Surfboard Scam Revealed – Surfline

Fake online board seller fishes for credit card info

1 day ago | Updated 1 day ago

by Matt Rott

I received a text message half an hour ago from a buddy who thought he’d hit the jackpot. An online surfboard retailer was having a clearance sale on just about every major shaper you’ve ever heard of — Channel Islands, Lost, Pyzel, Bing, and dozens of others — and most boards were being marked down 80-90%. Better yet, there was free shipping! He’d already ordered 10 boards, and texted me with the link immediately after, as the sale expired in seven hours.

I took a look, and what I saw was almost good, too good to be true — the top models from the world’s most popular board companies, all on sale for between $80 and $110. Despite my initial compulsion to go on a massive shopping spree and order a lifetime’s worth of boards, a little voice in the back of my head cried out for prudence. I spend a lot of time talking with my shapers, and have even hacked out and glassed a couple of lemons myself, so I know that the materials used to build a board cost more than the amount this company was charging.

The company looked legit when I researched it online — a surf shop and board retailer in St. Augustine, Florida. The only strange thing was that the website I found from my Google search didn’t have the same prices as the link my buddy had sent me on Facebook. Then I took a closer look, and noticed that the surf shop in St. Augustine hosts its website at, while the site with all the mind-blowing deals was They had the same layout, the same logo, the same boards, nearly the same name—but only one had contact info and prices that actually made sense.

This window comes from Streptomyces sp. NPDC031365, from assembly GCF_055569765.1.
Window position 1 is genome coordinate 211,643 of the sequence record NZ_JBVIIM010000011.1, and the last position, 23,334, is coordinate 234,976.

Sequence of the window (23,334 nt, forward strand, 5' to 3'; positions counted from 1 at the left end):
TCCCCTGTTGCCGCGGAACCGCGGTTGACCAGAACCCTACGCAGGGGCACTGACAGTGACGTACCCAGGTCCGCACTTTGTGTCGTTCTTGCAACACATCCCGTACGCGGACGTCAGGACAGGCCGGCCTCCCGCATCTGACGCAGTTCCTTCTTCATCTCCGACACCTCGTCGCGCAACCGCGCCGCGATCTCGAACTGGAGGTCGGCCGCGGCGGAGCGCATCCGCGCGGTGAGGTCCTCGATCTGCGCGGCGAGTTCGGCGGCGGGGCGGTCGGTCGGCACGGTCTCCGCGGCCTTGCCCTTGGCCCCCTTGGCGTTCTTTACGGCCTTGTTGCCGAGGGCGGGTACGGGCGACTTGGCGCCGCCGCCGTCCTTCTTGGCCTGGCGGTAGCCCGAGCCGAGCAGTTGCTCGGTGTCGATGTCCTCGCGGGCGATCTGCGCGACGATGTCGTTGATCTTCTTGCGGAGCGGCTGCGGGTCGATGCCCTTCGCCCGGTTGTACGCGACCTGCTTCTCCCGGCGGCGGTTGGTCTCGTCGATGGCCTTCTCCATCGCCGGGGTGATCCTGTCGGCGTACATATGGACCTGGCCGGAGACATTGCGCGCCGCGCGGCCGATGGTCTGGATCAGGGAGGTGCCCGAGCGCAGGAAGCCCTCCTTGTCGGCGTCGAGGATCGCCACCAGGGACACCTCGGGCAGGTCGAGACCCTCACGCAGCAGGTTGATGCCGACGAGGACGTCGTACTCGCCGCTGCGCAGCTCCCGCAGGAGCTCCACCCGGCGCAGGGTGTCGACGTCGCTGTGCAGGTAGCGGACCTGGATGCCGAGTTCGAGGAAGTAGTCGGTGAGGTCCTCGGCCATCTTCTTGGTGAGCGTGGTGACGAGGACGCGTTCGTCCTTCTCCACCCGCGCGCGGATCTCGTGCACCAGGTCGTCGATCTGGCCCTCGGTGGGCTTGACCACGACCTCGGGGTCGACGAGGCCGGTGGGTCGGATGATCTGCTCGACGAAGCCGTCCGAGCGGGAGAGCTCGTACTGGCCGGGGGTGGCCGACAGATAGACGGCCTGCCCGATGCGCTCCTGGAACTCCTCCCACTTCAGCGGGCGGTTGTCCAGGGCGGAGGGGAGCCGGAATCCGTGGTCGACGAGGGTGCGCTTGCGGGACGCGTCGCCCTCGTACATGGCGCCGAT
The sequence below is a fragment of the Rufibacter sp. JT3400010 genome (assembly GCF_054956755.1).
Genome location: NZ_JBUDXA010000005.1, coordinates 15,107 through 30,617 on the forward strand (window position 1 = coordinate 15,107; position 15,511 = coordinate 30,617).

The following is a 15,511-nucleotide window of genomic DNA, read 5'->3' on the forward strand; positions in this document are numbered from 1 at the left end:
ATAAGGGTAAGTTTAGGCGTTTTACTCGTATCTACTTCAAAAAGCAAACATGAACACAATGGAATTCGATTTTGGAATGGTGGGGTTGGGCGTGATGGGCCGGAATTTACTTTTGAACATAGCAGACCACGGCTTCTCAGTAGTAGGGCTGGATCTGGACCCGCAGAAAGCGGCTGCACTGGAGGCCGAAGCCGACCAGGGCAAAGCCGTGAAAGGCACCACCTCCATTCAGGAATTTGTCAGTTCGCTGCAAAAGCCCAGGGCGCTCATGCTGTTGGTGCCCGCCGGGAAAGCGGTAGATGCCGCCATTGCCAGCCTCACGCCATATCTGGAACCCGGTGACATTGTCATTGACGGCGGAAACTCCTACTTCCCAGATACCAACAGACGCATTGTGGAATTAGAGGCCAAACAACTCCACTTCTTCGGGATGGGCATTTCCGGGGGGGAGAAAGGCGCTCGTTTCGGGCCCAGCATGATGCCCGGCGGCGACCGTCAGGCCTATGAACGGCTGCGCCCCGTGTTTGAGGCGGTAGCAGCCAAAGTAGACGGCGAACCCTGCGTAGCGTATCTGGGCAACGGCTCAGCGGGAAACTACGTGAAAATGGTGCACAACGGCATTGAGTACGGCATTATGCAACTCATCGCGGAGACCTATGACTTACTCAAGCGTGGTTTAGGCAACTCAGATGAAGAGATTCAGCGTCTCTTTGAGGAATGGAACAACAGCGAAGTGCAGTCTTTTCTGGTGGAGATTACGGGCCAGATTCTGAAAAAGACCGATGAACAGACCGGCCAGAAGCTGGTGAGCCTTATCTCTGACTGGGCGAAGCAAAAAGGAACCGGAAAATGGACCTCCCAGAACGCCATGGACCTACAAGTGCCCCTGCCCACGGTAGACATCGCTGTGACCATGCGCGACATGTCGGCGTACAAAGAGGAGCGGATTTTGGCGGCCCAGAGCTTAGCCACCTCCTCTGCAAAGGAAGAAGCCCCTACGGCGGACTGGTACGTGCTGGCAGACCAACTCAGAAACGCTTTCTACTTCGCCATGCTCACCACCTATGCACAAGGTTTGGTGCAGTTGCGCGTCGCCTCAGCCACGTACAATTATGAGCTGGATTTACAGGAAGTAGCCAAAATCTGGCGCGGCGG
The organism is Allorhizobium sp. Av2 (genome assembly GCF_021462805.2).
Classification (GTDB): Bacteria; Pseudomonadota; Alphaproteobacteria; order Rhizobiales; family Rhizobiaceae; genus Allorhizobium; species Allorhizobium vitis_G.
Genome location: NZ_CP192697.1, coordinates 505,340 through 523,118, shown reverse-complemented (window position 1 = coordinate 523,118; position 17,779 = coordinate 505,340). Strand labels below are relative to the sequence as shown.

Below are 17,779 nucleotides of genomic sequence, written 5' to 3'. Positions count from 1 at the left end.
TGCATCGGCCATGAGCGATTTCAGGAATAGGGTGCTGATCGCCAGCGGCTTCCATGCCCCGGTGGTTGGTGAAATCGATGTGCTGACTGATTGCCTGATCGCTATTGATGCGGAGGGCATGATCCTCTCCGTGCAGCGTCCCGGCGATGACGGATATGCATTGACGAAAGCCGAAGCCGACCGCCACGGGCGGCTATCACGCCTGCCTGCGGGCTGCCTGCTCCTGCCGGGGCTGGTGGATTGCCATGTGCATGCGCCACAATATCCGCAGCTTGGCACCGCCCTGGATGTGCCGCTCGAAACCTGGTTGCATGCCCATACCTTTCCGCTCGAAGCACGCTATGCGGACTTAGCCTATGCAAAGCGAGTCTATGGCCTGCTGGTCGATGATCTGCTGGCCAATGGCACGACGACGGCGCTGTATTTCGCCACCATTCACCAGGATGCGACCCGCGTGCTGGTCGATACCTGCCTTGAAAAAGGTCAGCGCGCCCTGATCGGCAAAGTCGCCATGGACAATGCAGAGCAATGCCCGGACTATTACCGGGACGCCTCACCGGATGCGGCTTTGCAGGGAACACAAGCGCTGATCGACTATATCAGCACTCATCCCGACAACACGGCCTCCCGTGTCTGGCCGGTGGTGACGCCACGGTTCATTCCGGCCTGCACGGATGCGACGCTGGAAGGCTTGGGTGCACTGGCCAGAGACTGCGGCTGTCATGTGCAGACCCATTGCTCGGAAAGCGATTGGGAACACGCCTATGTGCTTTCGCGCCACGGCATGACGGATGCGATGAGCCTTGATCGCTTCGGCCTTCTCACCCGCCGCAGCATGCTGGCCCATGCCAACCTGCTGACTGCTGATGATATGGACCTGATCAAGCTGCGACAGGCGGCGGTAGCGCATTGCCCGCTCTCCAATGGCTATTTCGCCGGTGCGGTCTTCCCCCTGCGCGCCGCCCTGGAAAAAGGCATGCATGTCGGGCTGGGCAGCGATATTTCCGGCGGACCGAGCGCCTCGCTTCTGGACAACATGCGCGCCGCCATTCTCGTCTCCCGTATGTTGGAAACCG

Too good to be true? Yes.

I called Surf Station Store in St. Augustine to see what was going on, and spoke to a manager there. She told me that the fake site popped up yesterday, and that it is indeed a scam — no name-brand surfboards for $90, just stolen credit card numbers and maxed out accounts. I texted my buddy immediately, and he is currently in the process of canceling his credit card. In the meantime, Surf Station Store is working with Google to get the fake site taken down.

The moral of the story? 1) If it’s too good to be true, it probably isn’t. 2) Surfboards aren’t cheap, but the investment is usually still worth it. 3) Don’t believe everything you read on the Internet. Except this. This is true.

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